Sunday, 30 September 2012

Out and about

Very little time this weekend so just some short visits to the patch. Mipits dominated and are now moving in good numbers. A few Skylarks and small groups of Siskins livened things up a bit but the mega Sibe must have been lurking unseen. Ringed Plover was a sad addition to a paultry year list!

There was a lot more insect action than in the last few weeks mostly on the Ivy:

Colletes hederae - very late out this year?
Leycesteria formosa - Himalayan Honeysuckle

Curry Moor - Premier birding site!

It doesn't look like much and is very very underwatched but Curry Moor (my old Somerset patch) has produced the goods again, this time with a Lesser Yellowlegs! Unfortunately, I have not been able to get up to see it.....

For an inland site, the list of rarities is quite impressive (and possibly unique for an inland site?):

Tundra Swan
Black-throated Thrush
Ring-necked Duck
Black-winged Stilt
White Stork
Lesser Yellowlegs

On the bad days it can be soul destroying like any patch but that list proves that it is at least worth looking at regularly.

Sunday, 23 September 2012

Pentillie Bioblitz

On Saturday I had been invited to a Bioblitz at Pentillie Castle near Saltash. Apparently, I was the only birder available! Not a huge number of people wanted to make the trek down to the quay to see some birds when there were moths, Dormice and reptiles just by the car park. Fine by me as I got to do something I haven't been able to do in ages - sit on my arse and quietly watch an area for three hours! Nothing startling but 5+ Common Sands, a Teal, a Peregrine and plenty of Buzzards and Ravens were nice. The moth traps also held two ticks (Dark Sword Grass and Orange Sallow) and more importantly, lots of moths that I identified exactly the same as the experts!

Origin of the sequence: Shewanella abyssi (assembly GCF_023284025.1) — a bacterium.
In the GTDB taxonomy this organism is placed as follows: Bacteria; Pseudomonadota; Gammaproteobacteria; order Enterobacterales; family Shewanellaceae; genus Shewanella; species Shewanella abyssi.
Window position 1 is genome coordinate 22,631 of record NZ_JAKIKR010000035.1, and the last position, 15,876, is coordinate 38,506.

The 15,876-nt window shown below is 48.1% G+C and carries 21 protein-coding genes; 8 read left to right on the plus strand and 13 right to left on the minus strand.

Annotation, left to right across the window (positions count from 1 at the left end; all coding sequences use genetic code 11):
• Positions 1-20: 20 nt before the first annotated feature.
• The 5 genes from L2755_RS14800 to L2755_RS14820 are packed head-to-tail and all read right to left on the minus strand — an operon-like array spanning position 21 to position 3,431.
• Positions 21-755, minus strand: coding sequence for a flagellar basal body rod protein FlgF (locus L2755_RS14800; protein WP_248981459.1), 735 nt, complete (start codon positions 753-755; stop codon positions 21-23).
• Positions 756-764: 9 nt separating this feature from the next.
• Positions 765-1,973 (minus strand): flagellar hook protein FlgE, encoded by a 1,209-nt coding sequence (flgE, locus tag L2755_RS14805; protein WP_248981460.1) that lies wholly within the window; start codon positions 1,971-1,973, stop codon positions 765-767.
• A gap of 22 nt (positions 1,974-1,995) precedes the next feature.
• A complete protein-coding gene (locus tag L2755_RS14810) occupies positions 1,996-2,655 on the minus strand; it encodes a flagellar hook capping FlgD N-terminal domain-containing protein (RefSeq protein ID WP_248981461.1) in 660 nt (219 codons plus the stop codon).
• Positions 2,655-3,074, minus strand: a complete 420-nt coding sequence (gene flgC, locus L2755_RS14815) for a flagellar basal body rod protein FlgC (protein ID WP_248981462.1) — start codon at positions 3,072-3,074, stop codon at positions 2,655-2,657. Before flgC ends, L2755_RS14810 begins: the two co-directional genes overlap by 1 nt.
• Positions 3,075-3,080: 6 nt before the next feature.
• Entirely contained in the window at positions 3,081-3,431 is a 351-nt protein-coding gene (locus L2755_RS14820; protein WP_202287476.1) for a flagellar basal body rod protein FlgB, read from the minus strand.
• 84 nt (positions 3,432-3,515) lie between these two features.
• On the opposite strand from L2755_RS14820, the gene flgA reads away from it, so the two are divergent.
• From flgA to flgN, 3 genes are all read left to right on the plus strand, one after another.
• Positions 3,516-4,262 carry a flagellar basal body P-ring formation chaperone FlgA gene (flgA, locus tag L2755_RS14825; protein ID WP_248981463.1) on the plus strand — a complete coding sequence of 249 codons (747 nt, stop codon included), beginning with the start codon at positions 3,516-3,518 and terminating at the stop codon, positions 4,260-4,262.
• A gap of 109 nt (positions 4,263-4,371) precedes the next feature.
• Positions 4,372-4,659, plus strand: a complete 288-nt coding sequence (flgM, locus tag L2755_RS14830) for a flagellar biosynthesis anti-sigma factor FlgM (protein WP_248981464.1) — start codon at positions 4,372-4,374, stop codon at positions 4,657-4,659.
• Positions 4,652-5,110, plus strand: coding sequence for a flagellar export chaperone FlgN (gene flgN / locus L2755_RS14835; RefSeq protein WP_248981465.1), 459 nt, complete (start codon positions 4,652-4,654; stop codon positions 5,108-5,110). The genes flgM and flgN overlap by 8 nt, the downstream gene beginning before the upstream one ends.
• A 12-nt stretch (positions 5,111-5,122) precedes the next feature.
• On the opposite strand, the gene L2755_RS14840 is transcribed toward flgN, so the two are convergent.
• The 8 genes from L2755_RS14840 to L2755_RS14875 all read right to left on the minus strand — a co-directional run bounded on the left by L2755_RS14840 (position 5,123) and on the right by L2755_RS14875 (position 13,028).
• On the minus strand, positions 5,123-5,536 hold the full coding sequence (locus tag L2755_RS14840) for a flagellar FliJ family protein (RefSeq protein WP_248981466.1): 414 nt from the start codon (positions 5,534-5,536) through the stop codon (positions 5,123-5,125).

My view

The bathing hut - people were actually swimming....

One the commonest species

The "castle"

Friday, 21 September 2012

In the pink....

Another pretty new moth amongst the measly fare (and numbers) of Large and Lesser Yellow Underwings, Setaceous Hebrew Characters and Common Marbled Carpets - Pink Barred Sallow

Despite this being quite striking, it took a long time to find in the book as it was very very small compared to the (life size) illustrations - confirmation or otherwise greatly received.

The great bit about my job is that it is really undefined. Being a biochemist means that almost everything I do can be related to any living organism. I do tend to take advantage of this where possible as I am meant to be teaching Biomedical subjects. The chance to get out and look at some more interesting stuff is too attractive to give up easily! Thus, as part of the induction week for the new students, I organised some activities at Mt Edgcumbe in Cornwall to keep them amused. These were based around the OPAL surveys and included looking at Lichens, leaf litter inverts, aquatic inverts and worms. These surveys are designed for the general public and are easy and fun. If you haven't done one, I encourage you to do so. Why? Because you can contribute to a massive data set on water, air, soil or hedge quality that scientists could not do on their own. Have a look at the website for more details and to order a survey pack or to look at your local data - they are great for keeping children entertained as well!